Will the pandemic threaten the future of big U.S. cities?
For a variety of reasons, several of us in Marcellus have been trying to think through what will happen to the WFH-model of office work as and when the Pandemic becomes a non-issue. This blog from Capital, the world’s largest actively managed listed equities asset manager, provides useful perspectives on this issue. Whilst the blog is written in the context of the USA, it is not unreasonable to believe that “knowledge economy” jobs in India (in Media, Financial Services, Pharma, Tech, etc) will also follow the broadly the same working model as white collar jobs in the US.
The first point the analysts from Capital make is that small changes can have big impacts which can trigger de-urbanisation: ““Working remotely for the past year and a half, I’ve been buying coffee closer to home instead of my usual downtown coffee shop,” says Capital Group economist Jared Franz. “In my case, it doesn’t mean much, but if a quarter of the U.S. labor force does it one or two days a week, it has significant implications for the economy, financial markets and the future of large cities.”
While the data is short term and the jury is still out, there are early signs of a powerful deurbanization trend in the United States and other major developed economies. Since the start of the COVID-19 pandemic, migration from some big cities has accelerated while suburban home prices have soared. Moreover, national labor force surveys indicate an overwhelming majority of employees who have been working from home want to continue doing so one or more days per week.
By 2022, Franz estimates, roughly 25% of U.S. employees could be working remotely — up from just 5% prior to the pandemic — and many of them will choose to live in less expensive, less crowded areas. Assuming this shift persists, it would be the biggest change in US labor-force patterns since World War II….”
Then they cite opinion polls which suggest that most people are happy with the WFH model of work: “Surveys by the US National Bureau of Economic Research show that employees who are able to work from home definitely want to continue doing so. More than 77% said they would like to work remotely at least one day per week and 31% said they would prefer to remain there all five days. Not all jobs can be done remotely, of course, but 64% of respondents said their jobs are conducive to working from home at least part of the time.”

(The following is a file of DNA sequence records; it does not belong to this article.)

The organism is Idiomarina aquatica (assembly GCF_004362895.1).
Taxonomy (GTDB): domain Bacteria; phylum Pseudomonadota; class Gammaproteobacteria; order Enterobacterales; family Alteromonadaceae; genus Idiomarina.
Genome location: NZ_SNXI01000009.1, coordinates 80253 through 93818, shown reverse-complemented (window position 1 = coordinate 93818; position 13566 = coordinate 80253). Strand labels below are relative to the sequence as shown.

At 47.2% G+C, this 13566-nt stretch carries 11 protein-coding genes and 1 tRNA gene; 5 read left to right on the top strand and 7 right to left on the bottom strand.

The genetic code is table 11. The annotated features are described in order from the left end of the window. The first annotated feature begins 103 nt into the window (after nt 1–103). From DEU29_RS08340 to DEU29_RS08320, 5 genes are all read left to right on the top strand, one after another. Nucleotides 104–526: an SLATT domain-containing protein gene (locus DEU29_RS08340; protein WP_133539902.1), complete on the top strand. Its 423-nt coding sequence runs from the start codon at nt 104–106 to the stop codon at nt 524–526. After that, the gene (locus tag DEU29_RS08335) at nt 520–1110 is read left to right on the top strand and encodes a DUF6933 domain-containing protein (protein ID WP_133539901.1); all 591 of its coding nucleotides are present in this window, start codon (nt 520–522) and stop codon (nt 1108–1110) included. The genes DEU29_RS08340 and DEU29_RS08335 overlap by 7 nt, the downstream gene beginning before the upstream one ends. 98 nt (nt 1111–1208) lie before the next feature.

Thirdly, they dwell on what the long term sustenance of the WFH-model would imply for various sectors: “Many sectors stand to benefit if the deurbanization trend endures, including personal travel and leisure, technology and communications, cloud computing, and the home improvement industry and residential real estate — particularly in the suburbs and other outlying areas.
Changes in consumer behavior mean these trends could be durable even as we head back to the office several days a week. For example, home improvement stores such as Home Depot have clearly benefited from more people buying new and existing homes in the suburbs while the shift toward home fitness has boosted companies such as Peloton and Nike.
Exercise and outdoor activities are a potential bright spot, says Capital Group portfolio manager Lisa Thompson….
On the flip side, commercial real estate stands out as one of the hardest hit sectors, and the outlook remains challenging to say the least. Office vacancy rates nationally rose above 17% in the second quarter of 2021, up from roughly 13% in the first quarter of 2020 before government-imposed lockdowns brought the economy to a virtual standstill….
Within the wider real estate industry there has been a large disparity between subsectors that have been hammered — office, retail and hotel, for instance — and others that have rallied as the economy and stock markets recovered from the downturn. Those include storage, industrial and residential categories.”